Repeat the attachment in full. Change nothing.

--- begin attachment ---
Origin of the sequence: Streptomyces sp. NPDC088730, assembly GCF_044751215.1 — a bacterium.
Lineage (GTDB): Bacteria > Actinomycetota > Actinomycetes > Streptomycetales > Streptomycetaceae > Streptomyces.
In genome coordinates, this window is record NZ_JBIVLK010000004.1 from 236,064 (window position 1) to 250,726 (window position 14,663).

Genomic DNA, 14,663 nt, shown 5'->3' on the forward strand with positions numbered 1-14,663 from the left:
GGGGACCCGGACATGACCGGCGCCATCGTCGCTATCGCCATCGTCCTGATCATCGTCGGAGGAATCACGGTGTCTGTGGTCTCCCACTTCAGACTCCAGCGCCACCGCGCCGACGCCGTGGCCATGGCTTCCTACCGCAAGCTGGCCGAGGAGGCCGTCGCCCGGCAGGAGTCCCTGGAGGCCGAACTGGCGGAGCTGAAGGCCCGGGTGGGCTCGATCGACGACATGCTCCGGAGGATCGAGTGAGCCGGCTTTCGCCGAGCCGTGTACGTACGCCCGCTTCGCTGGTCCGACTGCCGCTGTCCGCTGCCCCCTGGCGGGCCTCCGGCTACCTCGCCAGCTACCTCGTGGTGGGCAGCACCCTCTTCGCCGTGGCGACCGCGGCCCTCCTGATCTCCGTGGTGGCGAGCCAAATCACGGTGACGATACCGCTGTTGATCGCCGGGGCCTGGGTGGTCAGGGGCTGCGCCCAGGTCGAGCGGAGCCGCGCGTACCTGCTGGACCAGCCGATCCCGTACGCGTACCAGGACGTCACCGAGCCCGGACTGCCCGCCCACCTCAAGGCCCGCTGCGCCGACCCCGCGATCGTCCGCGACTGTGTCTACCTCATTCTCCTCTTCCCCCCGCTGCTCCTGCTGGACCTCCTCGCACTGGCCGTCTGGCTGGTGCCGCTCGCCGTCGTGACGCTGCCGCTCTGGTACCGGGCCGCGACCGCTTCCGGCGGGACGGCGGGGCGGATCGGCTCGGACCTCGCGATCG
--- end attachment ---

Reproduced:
Origin of the sequence: Streptomyces sp. NPDC088730, assembly GCF_044751215.1 — a bacterium.
Lineage (GTDB): Bacteria > Actinomycetota > Actinomycetes > Streptomycetales > Streptomycetaceae > Streptomyces.
In genome coordinates, this window is record NZ_JBIVLK010000004.1 from 236,064 (window position 1) to 250,726 (window position 14,663).

Genomic DNA, 14,663 nt, shown 5'->3' on the forward strand with positions numbered 1-14,663 from the left:
GGGGACCCGGACATGACCGGCGCCATCGTCGCTATCGCCATCGTCCTGATCATCGTCGGAGGAATCACGGTGTCTGTGGTCTCCCACTTCAGACTCCAGCGCCACCGCGCCGACGCCGTGGCCATGGCTTCCTACCGCAAGCTGGCCGAGGAGGCCGTCGCCCGGCAGGAGTCCCTGGAGGCCGAACTGGCGGAGCTGAAGGCCCGGGTGGGCTCGATCGACGACATGCTCCGGAGGATCGAGTGAGCCGGCTTTCGCCGAGCCGTGTACGTACGCCCGCTTCGCTGGTCCGACTGCCGCTGTCCGCTGCCCCCTGGCGGGCCTCCGGCTACCTCGCCAGCTACCTCGTGGTGGGCAGCACCCTCTTCGCCGTGGCGACCGCGGCCCTCCTGATCTCCGTGGTGGCGAGCCAAATCACGGTGACGATACCGCTGTTGATCGCCGGGGCCTGGGTGGTCAGGGGCTGCGCCCAGGTCGAGCGGAGCCGCGCGTACCTGCTGGACCAGCCGATCCCGTACGCGTACCAGGACGTCACCGAGCCCGGACTGCCCGCCCACCTCAAGGCCCGCTGCGCCGACCCCGCGATCGTCCGCGACTGTGTCTACCTCATTCTCCTCTTCCCCCCGCTGCTCCTGCTGGACCTCCTCGCACTGGCCGTCTGGCTGGTGCCGCTCGCCGTCGTGACGCTGCCGCTCTGGTACCGGGCCGCGACCGCTTCCGGCGGGACGGCGGGGCGGATCGGCTCGGACCTCGCGATCG